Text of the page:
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Ubiquity needs a distributed trust mechanism. Although it may be possible to depend on a central repository (or a few repositories), a distributed solution would be a better fit.
- a distributed system can allow new high quality developers to quickly gain trust and be more visible to the end user
- trust can be delegated, so that it is easy to delegate code reviews and scale with the large number of expected commands
- we can move past the one-size-fits-all trust mechanism - end users can set their own trusted sources and trust criteria
- a trust search engine can be created to find commands based on required trust levels and keywords
- A naive user encounters a new command and wishes to add it to Ubiquity. The command trust metric is calculated using the default Ubiquity trust roots and criteria.
- A corporate user adds corporate internal trust sources and adjusts trust criteria to give preference to internal sources.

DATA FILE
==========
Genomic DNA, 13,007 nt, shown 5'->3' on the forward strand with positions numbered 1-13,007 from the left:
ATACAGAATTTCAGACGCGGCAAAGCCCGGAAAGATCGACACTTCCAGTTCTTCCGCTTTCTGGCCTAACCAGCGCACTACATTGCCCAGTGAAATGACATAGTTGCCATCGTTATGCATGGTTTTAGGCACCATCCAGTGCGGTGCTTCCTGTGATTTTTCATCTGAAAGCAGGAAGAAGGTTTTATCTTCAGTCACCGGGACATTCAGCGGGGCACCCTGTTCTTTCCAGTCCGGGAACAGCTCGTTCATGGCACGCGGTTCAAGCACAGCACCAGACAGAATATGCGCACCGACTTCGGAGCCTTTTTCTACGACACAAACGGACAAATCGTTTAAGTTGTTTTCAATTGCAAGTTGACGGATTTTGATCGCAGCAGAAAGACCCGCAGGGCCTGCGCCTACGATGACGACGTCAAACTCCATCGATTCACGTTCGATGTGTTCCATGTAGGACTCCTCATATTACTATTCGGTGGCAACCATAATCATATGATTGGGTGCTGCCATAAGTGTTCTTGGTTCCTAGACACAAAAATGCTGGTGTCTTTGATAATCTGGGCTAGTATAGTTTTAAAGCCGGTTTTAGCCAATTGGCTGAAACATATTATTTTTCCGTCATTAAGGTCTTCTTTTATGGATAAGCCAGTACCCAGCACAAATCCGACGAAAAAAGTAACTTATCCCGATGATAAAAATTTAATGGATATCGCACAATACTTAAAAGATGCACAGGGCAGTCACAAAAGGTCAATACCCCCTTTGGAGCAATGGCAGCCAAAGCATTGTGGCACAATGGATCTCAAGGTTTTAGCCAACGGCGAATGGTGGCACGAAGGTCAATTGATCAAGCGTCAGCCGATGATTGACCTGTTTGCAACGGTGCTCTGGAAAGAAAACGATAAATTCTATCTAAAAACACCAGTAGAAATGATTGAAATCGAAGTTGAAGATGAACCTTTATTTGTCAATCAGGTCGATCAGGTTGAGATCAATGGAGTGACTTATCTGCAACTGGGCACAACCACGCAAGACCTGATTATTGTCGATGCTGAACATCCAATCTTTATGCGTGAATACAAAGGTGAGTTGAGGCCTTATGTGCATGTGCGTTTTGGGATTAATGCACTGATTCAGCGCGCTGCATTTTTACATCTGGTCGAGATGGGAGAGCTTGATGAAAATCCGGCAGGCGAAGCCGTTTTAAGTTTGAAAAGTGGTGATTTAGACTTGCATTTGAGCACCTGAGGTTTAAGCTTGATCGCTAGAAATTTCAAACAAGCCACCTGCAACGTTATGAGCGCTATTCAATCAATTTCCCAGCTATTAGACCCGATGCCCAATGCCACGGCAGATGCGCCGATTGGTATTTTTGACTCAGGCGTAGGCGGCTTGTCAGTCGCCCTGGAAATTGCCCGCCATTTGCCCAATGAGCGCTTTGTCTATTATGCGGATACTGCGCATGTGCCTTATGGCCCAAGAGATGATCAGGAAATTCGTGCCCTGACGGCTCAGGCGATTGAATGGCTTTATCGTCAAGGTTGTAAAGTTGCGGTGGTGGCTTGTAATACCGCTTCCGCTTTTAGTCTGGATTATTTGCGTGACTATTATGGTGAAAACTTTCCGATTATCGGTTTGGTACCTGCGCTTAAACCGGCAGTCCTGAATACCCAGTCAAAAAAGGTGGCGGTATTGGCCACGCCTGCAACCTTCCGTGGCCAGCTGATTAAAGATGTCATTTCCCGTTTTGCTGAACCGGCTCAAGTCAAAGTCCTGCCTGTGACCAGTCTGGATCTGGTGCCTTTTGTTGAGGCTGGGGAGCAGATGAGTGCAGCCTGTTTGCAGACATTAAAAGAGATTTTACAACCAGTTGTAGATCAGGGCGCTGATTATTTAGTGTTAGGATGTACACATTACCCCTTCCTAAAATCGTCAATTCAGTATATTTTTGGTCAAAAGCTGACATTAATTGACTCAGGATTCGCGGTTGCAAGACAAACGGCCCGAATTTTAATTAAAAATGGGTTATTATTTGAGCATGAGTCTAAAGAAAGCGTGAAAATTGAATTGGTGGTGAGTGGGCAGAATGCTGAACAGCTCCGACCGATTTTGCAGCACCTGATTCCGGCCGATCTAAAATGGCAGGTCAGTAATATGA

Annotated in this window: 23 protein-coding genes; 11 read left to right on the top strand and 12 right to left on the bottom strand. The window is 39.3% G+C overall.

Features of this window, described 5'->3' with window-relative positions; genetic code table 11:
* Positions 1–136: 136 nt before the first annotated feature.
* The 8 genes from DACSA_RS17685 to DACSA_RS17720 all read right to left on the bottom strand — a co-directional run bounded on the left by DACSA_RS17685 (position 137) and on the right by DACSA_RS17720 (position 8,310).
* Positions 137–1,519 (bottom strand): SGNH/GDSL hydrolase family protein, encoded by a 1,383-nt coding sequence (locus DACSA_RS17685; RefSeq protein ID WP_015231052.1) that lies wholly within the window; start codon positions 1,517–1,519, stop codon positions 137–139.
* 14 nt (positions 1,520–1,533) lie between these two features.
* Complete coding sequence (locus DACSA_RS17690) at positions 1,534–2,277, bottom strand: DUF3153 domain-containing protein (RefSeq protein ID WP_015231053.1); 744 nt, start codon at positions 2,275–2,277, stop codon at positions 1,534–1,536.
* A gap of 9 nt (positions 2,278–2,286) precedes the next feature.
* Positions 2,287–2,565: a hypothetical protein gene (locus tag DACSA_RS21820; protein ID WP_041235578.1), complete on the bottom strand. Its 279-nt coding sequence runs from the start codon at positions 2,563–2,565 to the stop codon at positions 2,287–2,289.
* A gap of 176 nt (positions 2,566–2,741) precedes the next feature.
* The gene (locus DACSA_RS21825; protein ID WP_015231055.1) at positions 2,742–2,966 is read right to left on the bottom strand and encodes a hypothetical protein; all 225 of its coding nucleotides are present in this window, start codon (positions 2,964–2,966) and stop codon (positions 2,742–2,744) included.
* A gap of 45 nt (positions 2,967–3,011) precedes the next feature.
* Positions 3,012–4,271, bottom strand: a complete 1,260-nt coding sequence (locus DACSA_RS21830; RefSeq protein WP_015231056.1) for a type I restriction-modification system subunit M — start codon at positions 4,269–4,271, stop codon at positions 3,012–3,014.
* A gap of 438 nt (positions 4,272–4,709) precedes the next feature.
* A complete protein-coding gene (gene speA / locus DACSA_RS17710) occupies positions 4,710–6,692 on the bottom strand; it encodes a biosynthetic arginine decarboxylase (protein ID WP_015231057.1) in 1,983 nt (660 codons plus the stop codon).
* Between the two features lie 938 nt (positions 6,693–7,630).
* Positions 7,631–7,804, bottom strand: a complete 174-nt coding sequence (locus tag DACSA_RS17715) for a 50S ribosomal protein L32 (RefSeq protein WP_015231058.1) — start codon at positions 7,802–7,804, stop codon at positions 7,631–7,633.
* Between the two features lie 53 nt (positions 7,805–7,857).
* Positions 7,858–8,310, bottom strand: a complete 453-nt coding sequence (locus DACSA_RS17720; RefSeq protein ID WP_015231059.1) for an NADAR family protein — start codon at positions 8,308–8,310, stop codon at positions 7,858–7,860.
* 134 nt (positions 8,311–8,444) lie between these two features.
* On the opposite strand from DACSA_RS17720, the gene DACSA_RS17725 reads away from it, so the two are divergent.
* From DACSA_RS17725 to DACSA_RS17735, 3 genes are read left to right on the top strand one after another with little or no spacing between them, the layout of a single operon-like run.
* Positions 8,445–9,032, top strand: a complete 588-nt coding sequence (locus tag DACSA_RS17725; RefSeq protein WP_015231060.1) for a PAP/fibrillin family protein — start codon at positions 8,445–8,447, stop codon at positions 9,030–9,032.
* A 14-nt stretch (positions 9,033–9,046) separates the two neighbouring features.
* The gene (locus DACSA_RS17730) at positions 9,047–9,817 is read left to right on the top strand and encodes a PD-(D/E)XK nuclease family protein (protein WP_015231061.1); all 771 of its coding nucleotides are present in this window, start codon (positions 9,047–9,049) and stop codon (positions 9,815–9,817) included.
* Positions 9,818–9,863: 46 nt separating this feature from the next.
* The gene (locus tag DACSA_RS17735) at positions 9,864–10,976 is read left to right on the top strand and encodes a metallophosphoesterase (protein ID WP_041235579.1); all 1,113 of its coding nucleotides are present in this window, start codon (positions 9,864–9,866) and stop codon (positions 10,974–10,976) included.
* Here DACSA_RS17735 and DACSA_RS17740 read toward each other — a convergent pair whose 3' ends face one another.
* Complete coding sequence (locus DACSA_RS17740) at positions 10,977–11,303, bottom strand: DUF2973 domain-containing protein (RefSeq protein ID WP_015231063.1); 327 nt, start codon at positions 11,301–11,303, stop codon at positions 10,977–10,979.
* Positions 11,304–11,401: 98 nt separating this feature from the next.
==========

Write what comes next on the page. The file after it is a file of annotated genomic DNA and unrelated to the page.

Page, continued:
- A sophisticated user adds their trusted developer friends to the trust roots.
- A risk averse user adjust trust criteria so that multiple reviews of a command are required to pass the threshold.
- A user searches a trust search engine for commands.
- Trust user agent - in this case, the Firefox Ubiquity extension.
- Trust roots - pointers to trust sources, with score and weight on each link. A default set is distributed with Ubiquity.
- Trust sources:
- Trust enhanced web pages - a set of links on a page, enhanced with trust meta-data, including: score, weight, optional version digest, optional signature. Links can be to commands or other trust sources.
- Trust search engine - a web app with both a UI and a set of REST actions. The "search" REST action allows search for a specific command or command revision. The result is a path, with references to third parties involved in the path.
- Trust score - a combined score for a set of paths from the trust roots to the target command.
- A breadth first search from the trust roots will be performed, with either a depth limit or a time limit
- a low score indicates that the target is known to be low quality. A low weight indicates that the target quality is less known.
-- It might be possible to just have a cut-off based on trust. Also is there any benefit to combining all paths reached from the roots?
- Revision 0.1 Hyper 23:29, 4 September 2008 (UTC)